Building data science tools

Darllenwch y dudalen hon yn Gymraeg

This blog is the third in a series introducing some of the work we have been doing in the Welsh Government’s Data Science Unit. A lot of the work we do as data scientists involves analysing data in some way, but we also like to develop tools that help people work with data. Here are a couple of examples of things we’ve been developing.

Developing software packages to make analysis easier

Open-source programming languages like R and Python are great tools for working with data. Most of the work we do involves using packages, which are pieces of software built by programmers to do specific tasks. R and Python packages let us do lots of incredible things, like cleaning and structuring data, making beautiful plots, or building machine learning models.

Back in January 2020, I developed an R package for downloading data from StatsWales, the Welsh Government’s statistical data repository. I gave it the very creative title statswalesr and published it on GitHub (an online platform for developing and sharing code). Plenty of software packages sit happily on GitHub, but R and Python have their own “official” networks for software packages. Getting a package published on an official network shows that it meets a certain standard, and it’s a good way to publicise it too. One of the main R networks is the Comprehensive R Archive Network (also known as CRAN). In October, with some encouragement from others in the data science team, I made some improvements to statswalesr, submitted it to CRAN, and after a few tweaks it was accepted!

Some R packages we’ve been using in our development work

Building packages is quite different to the typical analysis work you do as a data scientist. For example, packages have to be built to work on multiple operating systems and have to play nicely with other packages the user has on their computer. You also have to test your code thoroughly, and try to imagine all the scenarios in which your package could fail. This is important because you want your package to give helpful error messages when something goes wrong.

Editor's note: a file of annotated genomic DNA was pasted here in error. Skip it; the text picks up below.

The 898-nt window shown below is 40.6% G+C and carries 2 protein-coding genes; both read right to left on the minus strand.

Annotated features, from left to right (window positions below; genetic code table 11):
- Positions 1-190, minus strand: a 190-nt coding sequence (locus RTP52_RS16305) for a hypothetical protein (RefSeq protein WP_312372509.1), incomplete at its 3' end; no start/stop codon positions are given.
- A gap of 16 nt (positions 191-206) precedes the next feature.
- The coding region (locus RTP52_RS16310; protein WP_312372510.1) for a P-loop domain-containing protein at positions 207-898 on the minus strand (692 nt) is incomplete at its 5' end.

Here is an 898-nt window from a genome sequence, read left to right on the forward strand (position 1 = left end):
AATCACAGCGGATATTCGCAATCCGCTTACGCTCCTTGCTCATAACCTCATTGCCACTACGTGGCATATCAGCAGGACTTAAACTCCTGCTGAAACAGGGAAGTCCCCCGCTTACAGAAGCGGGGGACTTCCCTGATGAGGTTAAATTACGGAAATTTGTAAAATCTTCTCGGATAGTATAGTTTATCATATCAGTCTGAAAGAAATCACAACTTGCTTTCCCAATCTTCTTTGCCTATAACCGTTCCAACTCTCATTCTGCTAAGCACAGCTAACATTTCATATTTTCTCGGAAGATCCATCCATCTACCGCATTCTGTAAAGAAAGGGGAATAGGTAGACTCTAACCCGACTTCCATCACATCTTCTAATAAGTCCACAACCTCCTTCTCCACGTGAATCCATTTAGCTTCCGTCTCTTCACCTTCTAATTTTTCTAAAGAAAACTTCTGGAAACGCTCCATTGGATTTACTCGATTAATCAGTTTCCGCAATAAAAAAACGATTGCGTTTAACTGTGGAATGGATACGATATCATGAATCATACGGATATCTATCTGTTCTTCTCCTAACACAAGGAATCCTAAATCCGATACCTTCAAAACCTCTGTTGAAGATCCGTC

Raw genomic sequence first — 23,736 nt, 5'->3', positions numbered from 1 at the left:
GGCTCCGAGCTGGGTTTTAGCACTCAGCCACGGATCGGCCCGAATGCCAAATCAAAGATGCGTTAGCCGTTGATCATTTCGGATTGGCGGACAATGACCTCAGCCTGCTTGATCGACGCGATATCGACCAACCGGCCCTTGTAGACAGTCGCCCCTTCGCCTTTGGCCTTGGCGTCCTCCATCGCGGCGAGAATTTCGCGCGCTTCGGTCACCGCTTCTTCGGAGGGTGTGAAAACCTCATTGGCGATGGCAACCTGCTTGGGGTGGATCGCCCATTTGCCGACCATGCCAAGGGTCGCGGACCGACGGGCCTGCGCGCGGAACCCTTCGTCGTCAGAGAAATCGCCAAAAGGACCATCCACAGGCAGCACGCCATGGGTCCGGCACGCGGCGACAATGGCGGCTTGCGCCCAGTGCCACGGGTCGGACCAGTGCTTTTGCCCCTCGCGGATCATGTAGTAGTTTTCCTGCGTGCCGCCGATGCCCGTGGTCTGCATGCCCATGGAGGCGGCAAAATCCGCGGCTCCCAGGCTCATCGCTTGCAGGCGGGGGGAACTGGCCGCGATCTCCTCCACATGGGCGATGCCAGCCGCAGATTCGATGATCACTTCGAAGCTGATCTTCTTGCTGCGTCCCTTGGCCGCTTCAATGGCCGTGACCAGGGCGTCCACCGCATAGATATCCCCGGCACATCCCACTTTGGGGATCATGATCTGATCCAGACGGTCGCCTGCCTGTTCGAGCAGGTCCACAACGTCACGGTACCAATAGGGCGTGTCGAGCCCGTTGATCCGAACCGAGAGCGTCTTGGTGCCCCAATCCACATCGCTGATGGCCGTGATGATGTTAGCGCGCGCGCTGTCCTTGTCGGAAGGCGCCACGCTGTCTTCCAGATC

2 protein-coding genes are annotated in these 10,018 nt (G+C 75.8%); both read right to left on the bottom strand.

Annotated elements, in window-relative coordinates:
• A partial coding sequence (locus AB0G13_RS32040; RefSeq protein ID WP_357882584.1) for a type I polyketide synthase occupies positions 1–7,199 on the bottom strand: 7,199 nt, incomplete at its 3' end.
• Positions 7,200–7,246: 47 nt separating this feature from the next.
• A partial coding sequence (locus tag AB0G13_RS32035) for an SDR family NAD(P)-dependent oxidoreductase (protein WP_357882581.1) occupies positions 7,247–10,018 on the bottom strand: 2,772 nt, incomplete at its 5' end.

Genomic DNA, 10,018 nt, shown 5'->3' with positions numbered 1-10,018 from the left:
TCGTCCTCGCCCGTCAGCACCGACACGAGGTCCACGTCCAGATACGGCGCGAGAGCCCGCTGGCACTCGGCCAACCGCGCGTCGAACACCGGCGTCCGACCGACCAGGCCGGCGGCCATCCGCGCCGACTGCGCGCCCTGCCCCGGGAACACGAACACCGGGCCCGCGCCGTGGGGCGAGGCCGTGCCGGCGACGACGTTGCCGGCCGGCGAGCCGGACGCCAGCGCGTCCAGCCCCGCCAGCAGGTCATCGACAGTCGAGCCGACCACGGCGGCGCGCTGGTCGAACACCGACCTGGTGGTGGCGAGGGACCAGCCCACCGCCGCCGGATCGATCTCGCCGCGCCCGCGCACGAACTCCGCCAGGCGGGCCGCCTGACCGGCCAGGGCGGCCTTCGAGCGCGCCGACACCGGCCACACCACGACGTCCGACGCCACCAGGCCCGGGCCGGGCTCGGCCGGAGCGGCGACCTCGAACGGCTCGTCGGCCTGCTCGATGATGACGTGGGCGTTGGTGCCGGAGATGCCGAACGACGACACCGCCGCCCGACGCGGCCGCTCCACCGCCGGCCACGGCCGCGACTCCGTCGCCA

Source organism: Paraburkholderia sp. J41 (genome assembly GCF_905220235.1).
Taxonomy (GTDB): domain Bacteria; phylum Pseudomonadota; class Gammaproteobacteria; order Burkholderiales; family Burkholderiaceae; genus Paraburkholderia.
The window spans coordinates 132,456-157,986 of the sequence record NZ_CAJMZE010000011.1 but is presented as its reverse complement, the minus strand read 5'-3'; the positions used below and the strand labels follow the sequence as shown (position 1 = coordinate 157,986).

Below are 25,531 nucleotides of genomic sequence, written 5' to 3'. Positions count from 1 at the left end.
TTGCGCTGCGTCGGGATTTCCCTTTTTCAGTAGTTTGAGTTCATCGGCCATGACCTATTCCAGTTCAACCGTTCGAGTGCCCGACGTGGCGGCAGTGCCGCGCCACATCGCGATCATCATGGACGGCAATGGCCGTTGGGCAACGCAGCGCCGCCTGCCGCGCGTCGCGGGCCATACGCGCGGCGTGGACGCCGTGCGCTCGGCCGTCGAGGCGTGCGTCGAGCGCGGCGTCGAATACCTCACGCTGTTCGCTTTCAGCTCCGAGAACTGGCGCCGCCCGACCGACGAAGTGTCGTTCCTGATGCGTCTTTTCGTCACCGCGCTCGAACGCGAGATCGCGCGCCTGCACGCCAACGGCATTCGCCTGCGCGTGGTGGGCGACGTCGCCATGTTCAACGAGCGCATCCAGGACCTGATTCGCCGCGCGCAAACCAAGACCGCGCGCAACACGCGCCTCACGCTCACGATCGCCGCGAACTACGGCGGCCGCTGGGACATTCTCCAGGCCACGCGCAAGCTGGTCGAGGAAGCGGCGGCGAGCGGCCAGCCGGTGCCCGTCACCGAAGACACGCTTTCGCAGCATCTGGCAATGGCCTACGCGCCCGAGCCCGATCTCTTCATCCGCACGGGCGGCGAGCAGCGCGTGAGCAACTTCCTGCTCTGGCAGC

Why do we want to develop packages like this? Simply, they speed up the time-consuming parts of working with data. The statswalesr package reduces the time you spend trying to download the data you need. This means you spend more time analysing.

I’m excited about the potential we have in the unit to build open-source packages. We’re already planning more packages for the future – the first on the list is a Python equivalent of statswalesr!

Saving time with interactive documents

In 2021 we’re expecting that data science tools will become more widely available and used by Welsh Government analysts. We’ve been looking at how teams can make their workflows easier using reactive documents in R. A reactive document does exactly what you’d expect – it reacts to the changes that the user makes to it. This could be something like uploading a file or clicking a button. The R package shiny lets you easily build reactive elements with some R code, which you can embed in a document built with the rmarkdown package. Your user then just opens the file, clicks “run”, and the document appears in their local browser (as long as they have R installed on their computer).

When might a team want an interactive document? Analytical teams could replace time-consuming repetitive tasks, like writing database queries or making Excel workbooks, with things like checkboxes and dropdown menus. This could be helpful for dealing with repeated analytical requests. The other benefit of interactive R documents over Excel is that you can easily build extras on top of the analysis you’re doing, like automated charts or data quality checks.

We’ve already shown that automated documents in R with rmarkdown can save us a lot of time and adding interactivity could be a great way to make us more efficient at what we do.

If you want to get in touch with us please email

Jamie Ralph, Data Scientist